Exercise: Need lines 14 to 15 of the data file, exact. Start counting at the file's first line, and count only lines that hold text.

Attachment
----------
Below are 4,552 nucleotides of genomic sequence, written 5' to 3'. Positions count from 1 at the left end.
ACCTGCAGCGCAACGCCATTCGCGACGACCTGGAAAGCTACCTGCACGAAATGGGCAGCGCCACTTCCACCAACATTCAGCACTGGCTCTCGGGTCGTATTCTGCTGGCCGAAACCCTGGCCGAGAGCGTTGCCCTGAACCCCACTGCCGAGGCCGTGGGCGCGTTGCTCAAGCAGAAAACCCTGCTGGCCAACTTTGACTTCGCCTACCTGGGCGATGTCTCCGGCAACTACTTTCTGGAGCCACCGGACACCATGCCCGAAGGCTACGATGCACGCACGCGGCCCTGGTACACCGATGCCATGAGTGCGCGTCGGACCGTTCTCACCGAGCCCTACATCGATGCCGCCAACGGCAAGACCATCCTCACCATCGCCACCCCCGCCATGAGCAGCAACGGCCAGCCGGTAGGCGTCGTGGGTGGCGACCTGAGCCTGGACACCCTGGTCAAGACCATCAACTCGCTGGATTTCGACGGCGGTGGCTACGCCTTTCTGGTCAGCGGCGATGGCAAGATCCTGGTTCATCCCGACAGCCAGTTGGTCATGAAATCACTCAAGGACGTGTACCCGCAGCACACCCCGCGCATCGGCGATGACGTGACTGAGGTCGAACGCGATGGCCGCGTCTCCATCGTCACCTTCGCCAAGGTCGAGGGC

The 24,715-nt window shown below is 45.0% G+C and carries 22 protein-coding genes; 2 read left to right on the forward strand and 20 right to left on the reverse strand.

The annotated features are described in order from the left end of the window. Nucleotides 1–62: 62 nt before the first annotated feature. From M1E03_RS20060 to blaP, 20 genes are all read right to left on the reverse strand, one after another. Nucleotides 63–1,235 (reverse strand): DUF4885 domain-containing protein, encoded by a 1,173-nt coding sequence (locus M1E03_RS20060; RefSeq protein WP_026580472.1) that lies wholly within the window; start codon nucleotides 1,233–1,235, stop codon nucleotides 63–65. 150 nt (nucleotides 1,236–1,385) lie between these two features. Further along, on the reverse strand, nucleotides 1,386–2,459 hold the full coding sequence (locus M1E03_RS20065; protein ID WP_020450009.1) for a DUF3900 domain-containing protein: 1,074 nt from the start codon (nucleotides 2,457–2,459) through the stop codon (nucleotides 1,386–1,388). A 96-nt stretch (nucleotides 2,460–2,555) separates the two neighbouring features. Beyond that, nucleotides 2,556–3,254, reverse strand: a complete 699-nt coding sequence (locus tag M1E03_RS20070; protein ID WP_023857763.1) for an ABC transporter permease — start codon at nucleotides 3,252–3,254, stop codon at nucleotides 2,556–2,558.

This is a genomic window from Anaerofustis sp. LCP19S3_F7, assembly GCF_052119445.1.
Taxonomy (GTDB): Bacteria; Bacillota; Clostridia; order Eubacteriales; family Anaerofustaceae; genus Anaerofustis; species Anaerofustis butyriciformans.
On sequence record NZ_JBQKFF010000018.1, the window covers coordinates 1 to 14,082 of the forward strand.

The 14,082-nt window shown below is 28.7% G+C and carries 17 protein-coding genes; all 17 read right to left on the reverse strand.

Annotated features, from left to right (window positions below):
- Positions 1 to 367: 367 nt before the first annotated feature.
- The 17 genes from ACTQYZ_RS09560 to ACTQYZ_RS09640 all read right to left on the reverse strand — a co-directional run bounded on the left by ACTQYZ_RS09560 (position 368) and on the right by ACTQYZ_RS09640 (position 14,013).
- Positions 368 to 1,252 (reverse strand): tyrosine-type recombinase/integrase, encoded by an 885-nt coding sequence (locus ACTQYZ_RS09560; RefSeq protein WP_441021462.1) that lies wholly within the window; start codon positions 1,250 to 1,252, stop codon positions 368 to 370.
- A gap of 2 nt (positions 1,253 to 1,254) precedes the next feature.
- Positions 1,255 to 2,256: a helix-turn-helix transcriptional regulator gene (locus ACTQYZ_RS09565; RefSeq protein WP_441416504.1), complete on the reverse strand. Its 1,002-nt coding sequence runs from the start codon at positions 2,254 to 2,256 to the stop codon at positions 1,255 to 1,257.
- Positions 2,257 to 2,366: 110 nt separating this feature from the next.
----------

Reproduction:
- Positions 1,255 to 2,256: a helix-turn-helix transcriptional regulator gene (locus ACTQYZ_RS09565; RefSeq protein WP_441416504.1), complete on the reverse strand. Its 1,002-nt coding sequence runs from the start codon at positions 2,254 to 2,256 to the stop codon at positions 1,255 to 1,257.
- Positions 2,257 to 2,366: 110 nt separating this feature from the next.